Meet a TFI Fellow: Jose
My name is Jose and I am a college Fellow from Los Angeles’ The Fellowship Initiative (TFI).
As a first generation Mexican-American student, I am aware of the stigma associated with mental illness in the Latino community, especially among males. Throughout my life, I have faced multiple challenges. I am the youngest son of a Latino family of two children. I never got to meet my dad, and by the time I was 4-years-old my mother passed away from a heart attack.
Growing up without my parents was difficult even when I had extended family who took care of my brother and I. In addition to having difficulty grieving and coping with the loss of my mother, I was also struggling with anxiety, depression and suicidal ideation during my childhood and adolescence. As in most Latino households, talking about my emotions was not encouraged and at times was seen as a sign of weakness. I felt like I was fighting an uphill battle without having proper resources, support or understanding, and as a result I got frighteningly close to quitting this battle numerous times.
I tried to stay occupied and got involved in different school-related activities hoping that by being distracted my mental health challenges would eventually disappear. Fortunately, I joined The Fellowship Initiative (TFI) during my sophomore year in high school. TFI provides intensive academic and leadership training to help young men of color from low income communities to complete their high school education, and to better prepare them to excel in college. TFI also provides a variety of services to students including emotional support. Mayra Perez, Vibrant’s TFI Clinical Case Manager, reached out to me on a weekly basis to conduct emotional wellness check-ins. Having someone who actually cared about me and wanted to know how I was doing meant a lot to me.
At first it was somewhat uncomfortable sharing my feelings and past experiences, since this was something new for me. I had never been given the space to talk about myself and it took me some time to be able to open up. After sharing my emotional struggles with my clinical case manager, she encouraged me to receive mental health therapy services. Seeking mental health treatment services can be intimidating, however, Mayra was able to link me to services and accompanied me to my first therapy session. Receiving therapy has provided me with a sense of empowerment and given me the hope and motivation I was previously lacking to take charge of my mental health. I now view therapy as a self-discovery process. I have learned to implement healthy coping skills that have ultimately improved my mental wellbeing and overall quality of life.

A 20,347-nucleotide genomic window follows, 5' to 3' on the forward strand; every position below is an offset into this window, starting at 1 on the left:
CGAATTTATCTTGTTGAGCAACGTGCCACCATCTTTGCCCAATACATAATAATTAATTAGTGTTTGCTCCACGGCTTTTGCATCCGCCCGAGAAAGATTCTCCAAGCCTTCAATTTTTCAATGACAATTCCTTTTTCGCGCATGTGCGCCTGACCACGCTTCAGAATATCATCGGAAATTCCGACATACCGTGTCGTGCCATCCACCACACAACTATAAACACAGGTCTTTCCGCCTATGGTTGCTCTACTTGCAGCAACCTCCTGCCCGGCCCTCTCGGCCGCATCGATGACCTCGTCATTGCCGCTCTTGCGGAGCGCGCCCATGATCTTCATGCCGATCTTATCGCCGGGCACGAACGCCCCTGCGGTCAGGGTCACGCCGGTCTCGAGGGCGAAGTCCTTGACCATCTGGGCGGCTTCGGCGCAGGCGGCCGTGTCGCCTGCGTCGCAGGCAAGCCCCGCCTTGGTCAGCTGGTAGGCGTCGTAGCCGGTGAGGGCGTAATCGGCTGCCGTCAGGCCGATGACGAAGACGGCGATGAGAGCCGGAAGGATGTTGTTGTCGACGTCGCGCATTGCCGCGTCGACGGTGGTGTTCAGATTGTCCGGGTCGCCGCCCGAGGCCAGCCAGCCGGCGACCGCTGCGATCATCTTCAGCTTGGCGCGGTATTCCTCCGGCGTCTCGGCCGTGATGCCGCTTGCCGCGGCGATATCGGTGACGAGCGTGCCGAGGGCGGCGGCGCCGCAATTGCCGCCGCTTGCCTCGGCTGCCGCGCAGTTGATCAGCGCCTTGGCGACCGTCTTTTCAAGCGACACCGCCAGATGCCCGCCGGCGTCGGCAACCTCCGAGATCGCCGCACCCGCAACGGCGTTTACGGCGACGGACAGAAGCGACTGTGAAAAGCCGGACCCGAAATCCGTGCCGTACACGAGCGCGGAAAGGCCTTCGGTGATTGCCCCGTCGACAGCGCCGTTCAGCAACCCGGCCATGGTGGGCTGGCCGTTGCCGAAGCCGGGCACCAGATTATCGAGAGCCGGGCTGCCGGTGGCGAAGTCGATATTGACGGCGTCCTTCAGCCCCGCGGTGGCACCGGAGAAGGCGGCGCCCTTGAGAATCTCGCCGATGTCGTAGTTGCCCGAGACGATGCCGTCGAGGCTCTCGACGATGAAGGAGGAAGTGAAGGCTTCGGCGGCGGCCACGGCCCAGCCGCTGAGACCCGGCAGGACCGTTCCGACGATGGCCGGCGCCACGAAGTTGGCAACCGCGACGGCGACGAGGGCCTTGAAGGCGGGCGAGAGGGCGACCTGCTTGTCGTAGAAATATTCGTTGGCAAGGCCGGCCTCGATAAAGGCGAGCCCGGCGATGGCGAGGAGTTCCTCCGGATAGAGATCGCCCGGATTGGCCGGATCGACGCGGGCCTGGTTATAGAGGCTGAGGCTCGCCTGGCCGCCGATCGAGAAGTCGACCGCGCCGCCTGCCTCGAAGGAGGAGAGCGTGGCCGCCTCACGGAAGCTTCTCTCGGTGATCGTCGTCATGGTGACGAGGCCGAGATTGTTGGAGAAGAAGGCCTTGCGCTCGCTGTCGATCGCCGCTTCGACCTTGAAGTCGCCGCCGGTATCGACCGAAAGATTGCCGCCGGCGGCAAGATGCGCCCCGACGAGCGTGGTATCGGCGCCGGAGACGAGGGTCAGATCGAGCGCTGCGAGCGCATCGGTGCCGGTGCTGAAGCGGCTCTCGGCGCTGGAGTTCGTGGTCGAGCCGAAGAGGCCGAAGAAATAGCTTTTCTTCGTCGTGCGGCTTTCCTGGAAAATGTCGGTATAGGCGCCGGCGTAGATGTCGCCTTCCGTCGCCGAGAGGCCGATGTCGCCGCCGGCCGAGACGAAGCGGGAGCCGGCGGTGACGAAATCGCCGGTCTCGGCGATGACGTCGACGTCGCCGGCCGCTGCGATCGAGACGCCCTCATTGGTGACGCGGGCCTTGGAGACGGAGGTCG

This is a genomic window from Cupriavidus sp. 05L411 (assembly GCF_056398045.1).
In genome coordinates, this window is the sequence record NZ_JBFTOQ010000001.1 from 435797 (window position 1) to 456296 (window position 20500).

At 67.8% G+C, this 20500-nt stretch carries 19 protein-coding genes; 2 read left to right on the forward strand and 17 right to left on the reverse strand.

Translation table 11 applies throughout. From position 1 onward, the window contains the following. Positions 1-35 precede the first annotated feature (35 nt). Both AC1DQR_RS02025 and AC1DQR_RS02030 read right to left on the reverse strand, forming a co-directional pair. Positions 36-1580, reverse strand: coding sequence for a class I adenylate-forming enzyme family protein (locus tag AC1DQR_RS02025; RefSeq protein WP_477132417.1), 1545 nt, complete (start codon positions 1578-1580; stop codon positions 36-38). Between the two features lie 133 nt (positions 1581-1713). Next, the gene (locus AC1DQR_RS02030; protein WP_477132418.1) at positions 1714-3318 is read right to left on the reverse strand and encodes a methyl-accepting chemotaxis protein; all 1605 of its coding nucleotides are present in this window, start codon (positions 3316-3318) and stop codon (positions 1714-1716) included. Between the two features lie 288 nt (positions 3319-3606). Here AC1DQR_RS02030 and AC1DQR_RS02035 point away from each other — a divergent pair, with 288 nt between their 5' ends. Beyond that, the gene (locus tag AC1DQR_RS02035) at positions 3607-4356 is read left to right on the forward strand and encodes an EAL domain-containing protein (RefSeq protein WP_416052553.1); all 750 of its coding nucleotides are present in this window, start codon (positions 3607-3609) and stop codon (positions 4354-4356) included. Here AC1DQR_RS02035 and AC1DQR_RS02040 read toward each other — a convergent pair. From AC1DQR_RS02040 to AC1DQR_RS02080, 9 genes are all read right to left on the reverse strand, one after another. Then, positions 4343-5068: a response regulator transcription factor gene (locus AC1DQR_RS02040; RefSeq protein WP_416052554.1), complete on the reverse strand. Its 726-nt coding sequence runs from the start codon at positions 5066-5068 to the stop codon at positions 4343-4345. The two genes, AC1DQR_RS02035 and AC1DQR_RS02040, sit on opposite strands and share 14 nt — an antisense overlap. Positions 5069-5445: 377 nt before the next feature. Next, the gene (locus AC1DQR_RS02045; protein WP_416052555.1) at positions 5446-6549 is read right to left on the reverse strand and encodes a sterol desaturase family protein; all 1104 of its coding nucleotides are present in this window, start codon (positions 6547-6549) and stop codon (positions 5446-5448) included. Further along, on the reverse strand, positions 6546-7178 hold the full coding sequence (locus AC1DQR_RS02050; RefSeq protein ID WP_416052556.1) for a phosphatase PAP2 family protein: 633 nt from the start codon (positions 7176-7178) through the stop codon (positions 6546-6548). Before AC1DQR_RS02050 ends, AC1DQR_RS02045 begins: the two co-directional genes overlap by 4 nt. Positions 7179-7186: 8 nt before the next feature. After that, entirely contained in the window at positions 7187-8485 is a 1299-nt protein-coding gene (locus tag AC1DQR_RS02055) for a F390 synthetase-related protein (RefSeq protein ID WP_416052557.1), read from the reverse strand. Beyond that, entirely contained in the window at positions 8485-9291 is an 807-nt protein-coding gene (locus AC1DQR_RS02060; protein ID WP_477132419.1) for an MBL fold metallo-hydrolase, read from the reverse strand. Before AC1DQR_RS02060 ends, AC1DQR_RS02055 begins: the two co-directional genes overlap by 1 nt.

I am currently a freshman in college and I continue to meet with my therapist every week. I talk about my feelings to avoid letting them get bottled up. I prioritize self-care and practice something that I enjoy every day. I have decided to share my mental health journey because the stigma surrounding mental health represses and isolates far too many people, especially young men of color. My ultimate goal is to continue to empower my peers to safely advocate and receive help to address their mental health needs without fear of stigmatization, discrimination or harassment. As a result, our generation can accept that it is OK to NOT be OK.